[WATCH] Scicluna to Vatican summit: All priests duty-bound to report sex abuse allegations

Archbishop Charles Scicluna addresses summit on protection of minors in church: 'It is our sacred duty to protect our people and to do justice when they are abused,' he said

Archbishop Charles J. Scicluna
Archbishop Charles J. Scicluna

Maltese Archbishop Charles Scicluna has addressed an extraordinary Vatican summit on the protection of minors in the Church, where he said that members of the clergy had a duty  to report sexual misconduct.

Scicluna, who for years prior to his appointment in Malta was the Catholic Church’s prosecutor on sexual abuse cases, is one of the prime movers of the summit.

“It is such a relief for bishops to express their sorrow and grief when they speak about the misconduct of the members of the clergy,” he said, adding that the reports on sexual abuse should be addressed to a contact person within dioceses, and that these contact details should always remain in the public domain.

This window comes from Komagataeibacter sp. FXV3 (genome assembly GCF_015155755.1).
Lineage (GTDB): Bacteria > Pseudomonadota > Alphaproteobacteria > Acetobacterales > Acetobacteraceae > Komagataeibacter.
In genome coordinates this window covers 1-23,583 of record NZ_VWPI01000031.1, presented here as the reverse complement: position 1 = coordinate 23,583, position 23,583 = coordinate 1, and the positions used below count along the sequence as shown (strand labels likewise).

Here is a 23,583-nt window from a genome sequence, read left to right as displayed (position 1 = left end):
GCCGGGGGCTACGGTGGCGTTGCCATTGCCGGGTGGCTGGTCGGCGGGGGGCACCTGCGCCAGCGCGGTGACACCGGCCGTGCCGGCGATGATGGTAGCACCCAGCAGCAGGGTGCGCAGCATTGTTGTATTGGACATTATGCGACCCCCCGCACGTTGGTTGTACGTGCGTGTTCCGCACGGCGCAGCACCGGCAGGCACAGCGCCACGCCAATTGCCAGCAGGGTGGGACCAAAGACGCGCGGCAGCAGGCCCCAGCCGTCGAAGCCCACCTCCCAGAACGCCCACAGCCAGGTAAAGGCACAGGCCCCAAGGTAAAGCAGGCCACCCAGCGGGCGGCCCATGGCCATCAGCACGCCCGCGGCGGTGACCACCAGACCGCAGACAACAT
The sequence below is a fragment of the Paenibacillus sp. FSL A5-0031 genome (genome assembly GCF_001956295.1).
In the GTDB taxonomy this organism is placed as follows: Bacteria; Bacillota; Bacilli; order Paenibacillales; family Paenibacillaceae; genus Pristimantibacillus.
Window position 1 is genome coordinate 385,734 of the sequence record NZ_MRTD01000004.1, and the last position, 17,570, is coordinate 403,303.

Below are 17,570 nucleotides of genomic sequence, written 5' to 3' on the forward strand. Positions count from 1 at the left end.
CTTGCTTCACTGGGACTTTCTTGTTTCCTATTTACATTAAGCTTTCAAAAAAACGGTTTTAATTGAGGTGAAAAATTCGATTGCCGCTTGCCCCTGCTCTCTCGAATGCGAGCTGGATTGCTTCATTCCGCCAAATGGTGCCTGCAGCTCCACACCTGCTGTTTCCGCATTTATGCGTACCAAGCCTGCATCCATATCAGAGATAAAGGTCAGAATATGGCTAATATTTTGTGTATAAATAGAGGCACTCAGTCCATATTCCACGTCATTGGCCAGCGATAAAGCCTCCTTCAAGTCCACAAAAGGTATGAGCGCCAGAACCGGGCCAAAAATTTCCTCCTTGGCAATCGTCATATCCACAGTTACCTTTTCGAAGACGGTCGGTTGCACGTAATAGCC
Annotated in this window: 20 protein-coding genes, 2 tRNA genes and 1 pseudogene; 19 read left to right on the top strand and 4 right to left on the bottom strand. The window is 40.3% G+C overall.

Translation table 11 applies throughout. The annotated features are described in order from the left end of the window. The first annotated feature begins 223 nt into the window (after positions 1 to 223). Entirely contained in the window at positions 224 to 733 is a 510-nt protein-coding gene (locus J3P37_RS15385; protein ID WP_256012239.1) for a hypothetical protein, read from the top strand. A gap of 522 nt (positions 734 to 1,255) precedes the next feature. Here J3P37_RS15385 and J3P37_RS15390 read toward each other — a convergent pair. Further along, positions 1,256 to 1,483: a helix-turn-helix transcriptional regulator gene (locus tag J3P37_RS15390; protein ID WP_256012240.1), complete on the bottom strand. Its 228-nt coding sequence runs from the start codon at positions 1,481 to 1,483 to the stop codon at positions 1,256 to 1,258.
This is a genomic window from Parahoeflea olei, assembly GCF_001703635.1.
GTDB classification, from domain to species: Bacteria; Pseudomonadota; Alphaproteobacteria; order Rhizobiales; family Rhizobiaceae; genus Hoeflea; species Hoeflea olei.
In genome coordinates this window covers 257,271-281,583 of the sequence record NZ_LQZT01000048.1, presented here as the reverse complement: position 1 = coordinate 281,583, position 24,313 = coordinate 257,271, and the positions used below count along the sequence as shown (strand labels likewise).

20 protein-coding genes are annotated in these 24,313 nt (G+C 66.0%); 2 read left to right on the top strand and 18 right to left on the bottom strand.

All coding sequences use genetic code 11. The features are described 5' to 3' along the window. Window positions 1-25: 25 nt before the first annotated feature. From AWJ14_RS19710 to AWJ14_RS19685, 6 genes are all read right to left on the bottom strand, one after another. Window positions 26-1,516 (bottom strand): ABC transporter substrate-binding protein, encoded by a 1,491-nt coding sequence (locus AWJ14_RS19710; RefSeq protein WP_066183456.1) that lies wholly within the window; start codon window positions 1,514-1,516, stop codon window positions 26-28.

Scicluna delivered a technical speech on adequate legal proceedings and how the progress of legal steps should be shared with both the victim and the accused. “There should be no interference in the penal process until one of three possible outcomes are reached: where the accused is found guilty, the accusation has not been proven, or when the accused is declared innocent,” Scicluna said.

He argued that when the accusations have not been sufficiently proven, this provides superiors with a dilemma, where a bishop may still be uncomfortable with reassigning the accused to ministry in a case where the allegations are credible. He cited expert advice as being essential in these cases. “This is a crime in all civil jurisdictions. The competence of the state authorities should be respected and a spirit of collaboration will benefit both the church and society in general,” he said.

While he argued that civil thresholds or criteria of proof may be different from those exercised during canonical proceedings due to ones in the latter being presented immediately as elements of proof, the church should have faith in the state authorities’ means of surveillance.

“These cases should be given due publicity especially as it is difficult to restore the name of the bishop who is wrongly accused,” Scicluna said.

The summit will take place over four days until 24 February and presided over by Pope Francis.